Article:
WATCH Wreck of Legendary US WWII Aircraft Carrier Discovered on Seabed

Hornet gun

Hornet gun

The R/V Petrel was Allen's passion project and it has discovered 21 American and Japanese ship wrecks from the Second World War, including the Hornet.

Nearly a week after RV Petrel announced they had discovered the first Japanese battleship to be sunk during World War II, Battleship Hiei, the research vessel discovered the wreckage of USN aircraft carrier USS Hornet (CV-8).

Richard Nowatzki, 95, looks at the gun he used to man on the USS Hornet, 77 years after it was sunk during a World War II battle. The carrier was built at what is now Newport News Shipbuilding starting in 1939 and quickly joined the fleet, being commissioned at the Norfolk Navy Base on October 20, 1941.

Most famously, during the Doolittle Raid in April 1942, 16 B-25 planes took off from the ship and bombed targets in Japan, including Tokyo.

A weapon on the USS Hornet, which was found by researchers last month in the South Pacific Ocean.

In a sensational story that seems torn from a Clive Cussler fiction novel, the private research vessel funded by late billionaire Paul Allen has located the wreckage of the historic aircraft carrier USS Hornet (CV-8) resting on the bottom of the Pacific Ocean at a depth of over three miles. Using sonar technology and a video footage fed from the underwater drone, the team came across and confirmed the wreckage 17,000 feet (5.1 kilometers) deep in the South Pacific, near the Solomon Islands.

One of Lt. Col. Jimmy Doolittle's B-25 bombers takes off from the flight deck of the USS Hornet for the initial air raid on Tokyo on April 18, 1942.

In June, Hornet was one of three American carriers that surprised and sunk four Japanese carriers at Midway, turning the tide of war in the Pacific.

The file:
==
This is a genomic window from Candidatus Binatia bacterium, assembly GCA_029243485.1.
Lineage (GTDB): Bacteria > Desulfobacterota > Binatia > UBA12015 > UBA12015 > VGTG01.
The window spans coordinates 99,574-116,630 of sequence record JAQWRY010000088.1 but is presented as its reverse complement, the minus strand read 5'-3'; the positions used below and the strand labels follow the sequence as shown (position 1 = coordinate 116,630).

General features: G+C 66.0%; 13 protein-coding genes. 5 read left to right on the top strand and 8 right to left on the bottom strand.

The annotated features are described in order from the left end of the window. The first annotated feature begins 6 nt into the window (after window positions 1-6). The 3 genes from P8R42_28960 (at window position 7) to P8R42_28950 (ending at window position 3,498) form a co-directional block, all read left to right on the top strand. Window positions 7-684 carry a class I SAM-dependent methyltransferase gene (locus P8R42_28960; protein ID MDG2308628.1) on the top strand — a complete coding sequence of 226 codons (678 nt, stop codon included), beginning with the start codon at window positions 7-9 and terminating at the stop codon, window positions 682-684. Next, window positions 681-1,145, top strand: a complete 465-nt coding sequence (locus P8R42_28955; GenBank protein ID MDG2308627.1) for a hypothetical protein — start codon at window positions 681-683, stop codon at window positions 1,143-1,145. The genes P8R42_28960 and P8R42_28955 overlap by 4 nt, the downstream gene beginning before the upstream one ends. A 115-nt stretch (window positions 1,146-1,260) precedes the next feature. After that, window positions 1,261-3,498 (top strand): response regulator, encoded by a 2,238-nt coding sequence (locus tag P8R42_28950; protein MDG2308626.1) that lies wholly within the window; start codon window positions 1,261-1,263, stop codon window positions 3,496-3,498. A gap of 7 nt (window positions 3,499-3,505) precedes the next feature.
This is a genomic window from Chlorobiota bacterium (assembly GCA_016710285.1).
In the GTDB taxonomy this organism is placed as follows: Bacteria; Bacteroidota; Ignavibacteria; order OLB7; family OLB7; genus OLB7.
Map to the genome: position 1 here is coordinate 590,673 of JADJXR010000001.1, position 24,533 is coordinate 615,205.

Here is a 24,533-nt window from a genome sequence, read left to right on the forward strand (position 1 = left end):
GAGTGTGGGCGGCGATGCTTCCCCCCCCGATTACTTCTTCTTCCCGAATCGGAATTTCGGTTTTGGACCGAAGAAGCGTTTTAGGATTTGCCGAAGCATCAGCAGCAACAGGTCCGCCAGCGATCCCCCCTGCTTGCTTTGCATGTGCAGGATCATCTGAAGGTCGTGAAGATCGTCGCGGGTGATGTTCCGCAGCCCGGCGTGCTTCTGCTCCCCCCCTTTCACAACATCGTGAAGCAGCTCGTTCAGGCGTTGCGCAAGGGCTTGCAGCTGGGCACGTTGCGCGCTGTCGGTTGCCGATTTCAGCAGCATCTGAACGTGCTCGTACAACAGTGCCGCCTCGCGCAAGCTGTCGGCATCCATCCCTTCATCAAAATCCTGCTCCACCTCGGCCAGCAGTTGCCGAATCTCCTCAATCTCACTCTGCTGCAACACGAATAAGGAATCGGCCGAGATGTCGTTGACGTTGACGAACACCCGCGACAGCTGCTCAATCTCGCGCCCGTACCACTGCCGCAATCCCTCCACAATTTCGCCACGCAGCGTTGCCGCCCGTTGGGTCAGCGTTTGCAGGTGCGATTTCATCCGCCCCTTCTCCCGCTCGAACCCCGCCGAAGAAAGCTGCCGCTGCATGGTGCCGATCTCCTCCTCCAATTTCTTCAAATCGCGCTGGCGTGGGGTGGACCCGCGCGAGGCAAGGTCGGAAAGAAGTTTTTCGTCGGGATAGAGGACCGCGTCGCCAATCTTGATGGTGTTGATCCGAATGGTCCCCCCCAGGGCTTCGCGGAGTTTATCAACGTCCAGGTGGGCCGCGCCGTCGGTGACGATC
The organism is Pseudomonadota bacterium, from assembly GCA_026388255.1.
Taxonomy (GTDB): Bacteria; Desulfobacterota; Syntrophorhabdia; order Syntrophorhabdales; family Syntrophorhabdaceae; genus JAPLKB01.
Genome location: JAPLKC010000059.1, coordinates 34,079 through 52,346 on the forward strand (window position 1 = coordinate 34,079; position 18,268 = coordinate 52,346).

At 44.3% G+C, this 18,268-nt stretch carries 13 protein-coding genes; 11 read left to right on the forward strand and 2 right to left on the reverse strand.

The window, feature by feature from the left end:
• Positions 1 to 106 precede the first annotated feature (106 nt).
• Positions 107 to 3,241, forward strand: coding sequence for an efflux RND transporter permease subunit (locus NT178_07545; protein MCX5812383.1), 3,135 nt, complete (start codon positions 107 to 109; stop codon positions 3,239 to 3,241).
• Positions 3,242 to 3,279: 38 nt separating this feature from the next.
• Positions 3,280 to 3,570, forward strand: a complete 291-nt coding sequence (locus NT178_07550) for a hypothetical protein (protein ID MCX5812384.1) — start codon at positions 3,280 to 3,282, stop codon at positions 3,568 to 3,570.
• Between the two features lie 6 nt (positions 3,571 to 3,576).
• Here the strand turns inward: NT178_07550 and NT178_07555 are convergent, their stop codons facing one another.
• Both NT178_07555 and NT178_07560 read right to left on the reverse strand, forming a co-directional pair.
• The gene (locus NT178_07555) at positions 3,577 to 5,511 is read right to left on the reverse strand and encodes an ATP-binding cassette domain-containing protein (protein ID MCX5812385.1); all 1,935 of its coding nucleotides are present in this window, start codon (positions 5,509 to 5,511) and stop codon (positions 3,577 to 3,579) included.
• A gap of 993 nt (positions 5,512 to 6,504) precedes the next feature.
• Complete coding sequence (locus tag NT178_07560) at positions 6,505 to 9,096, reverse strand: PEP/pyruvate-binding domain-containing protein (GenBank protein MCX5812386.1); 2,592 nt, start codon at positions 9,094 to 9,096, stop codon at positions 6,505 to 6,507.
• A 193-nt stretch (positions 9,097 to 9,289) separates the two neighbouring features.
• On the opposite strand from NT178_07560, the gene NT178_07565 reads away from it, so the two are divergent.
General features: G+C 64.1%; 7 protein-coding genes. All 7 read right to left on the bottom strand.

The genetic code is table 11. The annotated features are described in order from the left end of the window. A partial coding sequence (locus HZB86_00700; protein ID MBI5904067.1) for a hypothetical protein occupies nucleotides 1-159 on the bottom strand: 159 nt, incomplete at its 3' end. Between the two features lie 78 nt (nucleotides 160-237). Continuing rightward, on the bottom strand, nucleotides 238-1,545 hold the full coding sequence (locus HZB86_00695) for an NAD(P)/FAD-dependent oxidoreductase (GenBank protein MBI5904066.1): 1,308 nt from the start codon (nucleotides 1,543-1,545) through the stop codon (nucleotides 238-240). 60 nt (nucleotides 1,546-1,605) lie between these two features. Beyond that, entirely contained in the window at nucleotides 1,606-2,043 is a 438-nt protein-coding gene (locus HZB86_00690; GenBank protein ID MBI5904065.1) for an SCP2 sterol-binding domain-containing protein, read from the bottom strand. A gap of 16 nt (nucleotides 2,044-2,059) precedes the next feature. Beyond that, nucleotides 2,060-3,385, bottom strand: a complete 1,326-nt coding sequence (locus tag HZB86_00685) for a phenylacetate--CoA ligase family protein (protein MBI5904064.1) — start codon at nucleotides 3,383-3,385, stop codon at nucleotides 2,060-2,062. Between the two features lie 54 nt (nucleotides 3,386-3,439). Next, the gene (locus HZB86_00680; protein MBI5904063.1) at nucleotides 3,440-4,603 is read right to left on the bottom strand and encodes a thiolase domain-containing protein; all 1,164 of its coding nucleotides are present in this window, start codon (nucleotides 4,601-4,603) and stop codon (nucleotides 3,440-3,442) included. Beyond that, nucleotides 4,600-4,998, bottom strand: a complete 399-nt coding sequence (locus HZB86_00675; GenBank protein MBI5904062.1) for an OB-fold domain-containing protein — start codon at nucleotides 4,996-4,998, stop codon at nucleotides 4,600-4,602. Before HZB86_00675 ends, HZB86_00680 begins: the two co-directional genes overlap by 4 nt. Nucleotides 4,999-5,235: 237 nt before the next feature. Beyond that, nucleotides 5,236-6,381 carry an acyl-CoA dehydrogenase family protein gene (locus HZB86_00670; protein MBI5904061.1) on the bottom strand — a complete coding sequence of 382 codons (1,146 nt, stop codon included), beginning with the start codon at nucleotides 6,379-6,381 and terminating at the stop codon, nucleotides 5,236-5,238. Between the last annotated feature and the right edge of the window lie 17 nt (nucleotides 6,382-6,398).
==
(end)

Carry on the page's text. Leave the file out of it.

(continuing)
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"With the loss of Hornet and serious damage to Enterprise, the Battle of Santa Cruz was a Japanese victory, but at an extremely high cost", said retired Rear Admiral Samuel Cox, director of Naval History and Heritage Command, in a release.

The USS Hornet was a significant combat ship during WWII. The carrier weathered a withering barrage from Japanese dive bombers and torpedo planes - but the crew eventually had to abandon ship, leaving the Hornet to its sinking. Two Japanese destroyers later launched an additional torpedo attack, finally sinking the Hornet.

Though most of the ship's crew of about 2,200 survived the battle, 140 perished. The Hornet sunk, and the Japanese won the battle.

'About half the Japanese aircraft engaged were shot down by greatly improved U.S. Navy anti-aircraft defenses. Approximately 140 USA servicemen were killed during a vicious Japanese air attack on the carrier that eventually resulted in its loss.

"Paul Allen was particularly interested in aircraft carriers, so this was a discovery that honors his memory", Kraft said. Operating out of Guadalcanal, the area is rich in history and prominence in terms of naval engagements.

"We had the Hornet on our list of WWII warships that we wanted to locate because of its place in history as a (capital) carrier that saw many pivotal moments in naval battles", Robert Kraft - director of subsea operations for Vulcan Inc., the private company overseeing the Petrel's excursions - said in a statement.

The research team said it was able to pinpoint the Hornet's location by piecing together data from national archives that included deck logs and reports from other ships involved in the naval battle.

Researchers charted positions and sightings from nine other US warships on a chart to generate the starting point for the search grid. And bravo to the crew of the R/V Petrel for all they do, and to the late Paul G. Allen in having the foresight to fund and execute these important historical missions.

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